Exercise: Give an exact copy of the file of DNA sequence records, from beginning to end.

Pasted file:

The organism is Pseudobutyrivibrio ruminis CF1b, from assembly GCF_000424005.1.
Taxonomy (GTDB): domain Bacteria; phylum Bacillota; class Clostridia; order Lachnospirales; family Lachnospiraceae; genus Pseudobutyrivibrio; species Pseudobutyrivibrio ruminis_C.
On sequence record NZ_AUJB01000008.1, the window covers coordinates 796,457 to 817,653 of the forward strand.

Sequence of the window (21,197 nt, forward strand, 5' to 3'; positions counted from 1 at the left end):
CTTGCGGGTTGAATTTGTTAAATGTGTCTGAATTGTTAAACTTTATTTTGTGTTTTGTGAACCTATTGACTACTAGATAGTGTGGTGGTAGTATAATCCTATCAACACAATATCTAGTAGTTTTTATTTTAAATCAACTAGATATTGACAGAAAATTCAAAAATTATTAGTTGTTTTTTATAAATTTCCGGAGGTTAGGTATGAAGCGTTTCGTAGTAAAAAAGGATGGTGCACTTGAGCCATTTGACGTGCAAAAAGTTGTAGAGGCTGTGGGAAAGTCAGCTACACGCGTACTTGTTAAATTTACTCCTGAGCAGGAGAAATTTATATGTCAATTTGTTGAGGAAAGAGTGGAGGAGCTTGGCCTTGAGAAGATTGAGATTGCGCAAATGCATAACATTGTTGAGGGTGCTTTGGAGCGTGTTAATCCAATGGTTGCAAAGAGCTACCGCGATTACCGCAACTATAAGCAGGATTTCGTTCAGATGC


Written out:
The organism is Pseudobutyrivibrio ruminis CF1b, from assembly GCF_000424005.1.
Taxonomy (GTDB): domain Bacteria; phylum Bacillota; class Clostridia; order Lachnospirales; family Lachnospiraceae; genus Pseudobutyrivibrio; species Pseudobutyrivibrio ruminis_C.
On sequence record NZ_AUJB01000008.1, the window covers coordinates 796,457 to 817,653 of the forward strand.

Sequence of the window (21,197 nt, forward strand, 5' to 3'; positions counted from 1 at the left end):
CTTGCGGGTTGAATTTGTTAAATGTGTCTGAATTGTTAAACTTTATTTTGTGTTTTGTGAACCTATTGACTACTAGATAGTGTGGTGGTAGTATAATCCTATCAACACAATATCTAGTAGTTTTTATTTTAAATCAACTAGATATTGACAGAAAATTCAAAAATTATTAGTTGTTTTTTATAAATTTCCGGAGGTTAGGTATGAAGCGTTTCGTAGTAAAAAAGGATGGTGCACTTGAGCCATTTGACGTGCAAAAAGTTGTAGAGGCTGTGGGAAAGTCAGCTACACGCGTACTTGTTAAATTTACTCCTGAGCAGGAGAAATTTATATGTCAATTTGTTGAGGAAAGAGTGGAGGAGCTTGGCCTTGAGAAGATTGAGATTGCGCAAATGCATAACATTGTTGAGGGTGCTTTGGAGCGTGTTAATCCAATGGTTGCAAAGAGCTACCGCGATTACCGCAACTATAAGCAGGATTTCGTTCAGATGC